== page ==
A growing chorus of voices is calling for the US government to release more mid-band spectrum for 5G -- and most of the FCC's commissioners have vowed to do just that.
However, the devil appears to be in the details.
One major point of contention currently centers on the C-Band -- a strip of spectrum licenses stretching from 3.7GHz to 4.2GHz -- that is currently used by a range of satellite companies and others, mainly for video transmissions. A group of satellite companies has banded together under the C-Band Alliance (CBA) to sell around 200MHz of that spectrum to mobile network operators for 5G -- but some in the wireless industry believe they should get more. Like, all 500MHz of it.
This is where two of the FCC's five commissioners aren't seeing eye to eye. Yesterday FCC Commissioner Michael O'Rielly argued that it would be "nearly impossible" to release all 500MHz of the C-Band for 5G. Instead, he said, "we must be willing to adopt a plan that gets midband spectrum into providers' hands as soon as possible."
Meaning, the 5G industry -- represented by the wireless industry trade group CTIA -- should settle for 200MHz-300MHz of spectrum in the C-Band, rather than all of it.
But in an interview with Light Reading yesterday, FCC Commissioner Brendan Carr said that "what I'm focused on right now are options that are going to get us more than 200MHz in big cities or in places where population density puts a lot of capacity constraint on networks. So what are our paths to getting more than 200MHz in those big cities? We're still working through different options here, but that's what my focus is: How do we get more than what's been put out there through the CBA proposal."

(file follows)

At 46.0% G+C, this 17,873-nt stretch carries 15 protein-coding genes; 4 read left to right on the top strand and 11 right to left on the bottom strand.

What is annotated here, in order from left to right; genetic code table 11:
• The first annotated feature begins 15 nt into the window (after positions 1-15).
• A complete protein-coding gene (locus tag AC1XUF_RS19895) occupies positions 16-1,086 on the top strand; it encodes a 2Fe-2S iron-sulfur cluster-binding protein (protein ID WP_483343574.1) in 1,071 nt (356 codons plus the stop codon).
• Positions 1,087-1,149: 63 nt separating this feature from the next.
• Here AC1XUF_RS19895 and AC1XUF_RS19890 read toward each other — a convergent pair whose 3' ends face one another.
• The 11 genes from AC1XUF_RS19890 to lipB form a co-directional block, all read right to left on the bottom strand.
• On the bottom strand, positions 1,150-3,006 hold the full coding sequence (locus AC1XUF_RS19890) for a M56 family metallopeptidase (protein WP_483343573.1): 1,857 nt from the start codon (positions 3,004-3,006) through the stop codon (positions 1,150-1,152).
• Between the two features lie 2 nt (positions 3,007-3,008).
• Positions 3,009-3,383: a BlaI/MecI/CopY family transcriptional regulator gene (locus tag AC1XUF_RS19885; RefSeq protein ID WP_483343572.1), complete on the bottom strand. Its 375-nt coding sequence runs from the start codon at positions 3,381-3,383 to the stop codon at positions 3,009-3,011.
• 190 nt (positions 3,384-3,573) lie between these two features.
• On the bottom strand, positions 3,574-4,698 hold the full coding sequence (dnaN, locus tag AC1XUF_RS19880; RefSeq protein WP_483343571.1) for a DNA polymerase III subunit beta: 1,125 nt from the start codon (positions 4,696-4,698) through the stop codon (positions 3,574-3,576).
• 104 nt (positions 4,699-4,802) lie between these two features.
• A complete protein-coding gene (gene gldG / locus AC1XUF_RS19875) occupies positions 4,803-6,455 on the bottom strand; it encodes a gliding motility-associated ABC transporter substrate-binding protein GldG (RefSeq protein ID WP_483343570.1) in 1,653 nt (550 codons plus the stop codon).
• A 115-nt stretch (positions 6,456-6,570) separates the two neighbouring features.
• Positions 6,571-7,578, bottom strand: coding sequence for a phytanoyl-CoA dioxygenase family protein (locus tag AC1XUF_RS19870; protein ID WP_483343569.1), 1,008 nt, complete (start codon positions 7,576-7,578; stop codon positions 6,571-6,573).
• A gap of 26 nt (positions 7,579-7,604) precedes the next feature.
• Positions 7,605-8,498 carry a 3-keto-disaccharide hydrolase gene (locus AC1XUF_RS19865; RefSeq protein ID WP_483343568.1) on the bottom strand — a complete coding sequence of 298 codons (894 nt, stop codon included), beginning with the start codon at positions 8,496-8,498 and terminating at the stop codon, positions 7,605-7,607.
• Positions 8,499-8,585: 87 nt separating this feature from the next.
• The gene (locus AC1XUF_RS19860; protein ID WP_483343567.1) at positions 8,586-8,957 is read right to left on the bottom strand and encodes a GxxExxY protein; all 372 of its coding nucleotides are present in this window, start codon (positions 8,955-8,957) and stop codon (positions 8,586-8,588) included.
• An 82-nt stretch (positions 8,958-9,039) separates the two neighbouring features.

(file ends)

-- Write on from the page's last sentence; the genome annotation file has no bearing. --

But Carr added that "I haven't made a final decision on which way we should go."
At stake are billions of dollars. According to Deutsche Bank, 200MHz of C-Band spectrum could generate $11 billion in total sales. And the ACA Connects group, which represents the cable industry, said that the full 500MHz of C-Band spectrum could be worth up to $60 billion to 5G operators.
While Carr and O’Rielly of the FCC appear to differ on the details of the C-Band, there's one thing they do appear to agree on: That the government should release mid-band spectrum more quickly.
Specifically, O'Rielly argued the FCC shouldn't wait until 2020 to conduct auctions of 3.5GHz CBRS spectrum licenses in order to first conduct an auction of 37, 39, and 47GHz spectrum. Instead, he said, the agency should "make procedural changes to enable auctions to be held closer together and ideally even simultaneously. It cannot take months on end to upscale, reconfigure, and test our software between each auction. This is inexcusable."
"I'm open to all kinds of ideas," Carr responded when questioned about the possibility of the FCC conducting simultaneous auctions.
The reason the debate around mid-band spectrum for 5G has suddenly taken on such urgency is because there's a growing consensus that widespread 5G services won't happen quickly in the kinds of millimeter-wave bands like 28GHz and 24GHz that the FCC is currently releasing under auction. And 5G proponents in the United States warn that if the US can't quickly deploy widespread 5G services, other countries like China will use mid-band spectrum to do so -- thus gaining a leg up in an potential economic benefits from 5G.